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Schools with mainly black and Latino students have less-qualified teachers, report says

As New York City officials weigh options to boost school diversity, a new report shows that elementary schools that serve mostly and black and Latino students have less-qualified teachers than city schools that primarily serve white students.

Teachers are less likely to hold a master’s degree, have certifications in core subject areas, and stay long-term at schools where most students are black and Hispanic, according to the report, released Thursday by the advocacy group New York Appleseed. For instance, 42 percent of teachers in those schools have a master’s degree and some additional training, compared to 57 percent in schools where most students are white.

“The resource disparities are always going to run in one direction,” said David Tipson, New York Appleseed’s executive director. “In other words, these disparities are running against students of color.”

Tipson’s team found two exceptions to this rule. Schools where black and Hispanic students — who make up 70 percent of New York City’s public-school students — were the majority tended to have smaller class sizes and smaller student-to-teacher ratios.

The findings about disparities in teacher quality are in line with other recent studies focused on teacher-evaluation data, which that have found that high-rated New York City teachers are less likely to serve black and Hispanic students. The State Education Department made that point in a 2015 analysis of evaluations from the 2012-13 school year.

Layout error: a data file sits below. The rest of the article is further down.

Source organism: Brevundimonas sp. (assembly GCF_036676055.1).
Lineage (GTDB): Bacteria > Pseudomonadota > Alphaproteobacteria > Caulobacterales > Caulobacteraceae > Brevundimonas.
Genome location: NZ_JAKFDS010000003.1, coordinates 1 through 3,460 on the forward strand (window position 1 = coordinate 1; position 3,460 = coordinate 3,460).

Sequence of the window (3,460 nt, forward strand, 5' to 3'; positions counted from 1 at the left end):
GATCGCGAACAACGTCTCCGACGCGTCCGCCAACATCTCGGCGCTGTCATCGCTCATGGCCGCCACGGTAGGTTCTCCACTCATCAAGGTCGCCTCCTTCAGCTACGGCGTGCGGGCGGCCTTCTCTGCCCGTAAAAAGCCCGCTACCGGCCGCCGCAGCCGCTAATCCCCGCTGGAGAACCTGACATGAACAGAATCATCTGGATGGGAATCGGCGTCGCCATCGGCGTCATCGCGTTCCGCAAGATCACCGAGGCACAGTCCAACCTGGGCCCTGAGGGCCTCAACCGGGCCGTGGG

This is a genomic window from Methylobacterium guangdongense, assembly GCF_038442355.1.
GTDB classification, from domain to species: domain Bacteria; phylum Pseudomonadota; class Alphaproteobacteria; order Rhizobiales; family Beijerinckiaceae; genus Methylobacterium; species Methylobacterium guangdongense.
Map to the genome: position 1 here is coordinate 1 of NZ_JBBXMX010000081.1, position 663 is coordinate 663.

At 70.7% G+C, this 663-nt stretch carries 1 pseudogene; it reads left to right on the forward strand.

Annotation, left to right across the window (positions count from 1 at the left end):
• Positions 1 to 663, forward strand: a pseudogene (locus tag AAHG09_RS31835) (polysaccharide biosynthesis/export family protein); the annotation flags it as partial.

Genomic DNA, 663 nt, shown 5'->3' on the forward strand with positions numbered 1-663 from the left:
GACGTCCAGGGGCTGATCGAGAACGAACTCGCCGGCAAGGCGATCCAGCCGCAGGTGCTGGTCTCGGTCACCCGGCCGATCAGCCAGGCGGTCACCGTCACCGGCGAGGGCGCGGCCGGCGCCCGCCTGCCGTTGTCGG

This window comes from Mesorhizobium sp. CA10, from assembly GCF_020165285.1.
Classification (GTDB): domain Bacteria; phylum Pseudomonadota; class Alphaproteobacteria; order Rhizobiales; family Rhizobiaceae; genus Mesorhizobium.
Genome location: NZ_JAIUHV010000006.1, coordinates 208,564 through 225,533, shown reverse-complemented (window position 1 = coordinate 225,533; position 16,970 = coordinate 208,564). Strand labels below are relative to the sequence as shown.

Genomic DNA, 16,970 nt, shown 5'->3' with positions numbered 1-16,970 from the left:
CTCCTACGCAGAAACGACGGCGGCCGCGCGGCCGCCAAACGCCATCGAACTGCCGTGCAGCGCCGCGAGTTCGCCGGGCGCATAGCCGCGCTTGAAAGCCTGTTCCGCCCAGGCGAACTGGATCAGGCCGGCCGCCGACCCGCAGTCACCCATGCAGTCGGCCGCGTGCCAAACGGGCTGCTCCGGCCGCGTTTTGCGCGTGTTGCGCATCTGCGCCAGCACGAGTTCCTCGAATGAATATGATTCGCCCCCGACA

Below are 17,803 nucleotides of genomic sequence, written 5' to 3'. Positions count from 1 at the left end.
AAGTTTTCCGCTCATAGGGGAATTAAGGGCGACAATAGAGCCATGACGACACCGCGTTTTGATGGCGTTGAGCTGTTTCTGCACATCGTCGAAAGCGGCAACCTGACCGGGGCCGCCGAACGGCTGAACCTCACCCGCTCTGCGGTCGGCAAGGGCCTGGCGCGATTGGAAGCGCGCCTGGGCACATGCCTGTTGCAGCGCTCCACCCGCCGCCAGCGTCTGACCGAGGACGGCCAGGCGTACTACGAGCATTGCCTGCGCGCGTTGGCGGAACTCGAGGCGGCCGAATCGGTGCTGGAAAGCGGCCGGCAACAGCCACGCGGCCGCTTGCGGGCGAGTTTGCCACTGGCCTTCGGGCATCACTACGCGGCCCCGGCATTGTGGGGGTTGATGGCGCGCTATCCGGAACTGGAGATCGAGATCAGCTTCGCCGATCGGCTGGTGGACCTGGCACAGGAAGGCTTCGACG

Another 2015 report prepared by the state for federal education officials found that poor and nonwhite students across New York state were more likely to be taught by educators with no experience or who have little expertise in the subjects they are assigned to teach.

That report urged districts to help schools with their neediest students recruit top teachers.
New York City has made some moves to do so, including offering higher-paid teacher leadership positions through its new teachers contract.

The city has also encouraged principals of low-performing schools in its “Renewal” program to counsel low-performing teachers out of the system where possible, and in a few cases worked with the teachers union to re-interview and selectively re-hire staffers. Still, a Chalkbeat analysis found that students who attend one of those schools were twice as likely to have a low-rated teacher as their peers in an another city school.

The city also provides Teachers of Tomorrow grants, which give bonuses to new hires that earn a rating on their teacher evaluation of effective or above.

“Recruiting, training and retaining high-quality teachers for all our neighborhoods is a top priority for the Department of Education,” said education department spokeswoman Devora Kaye.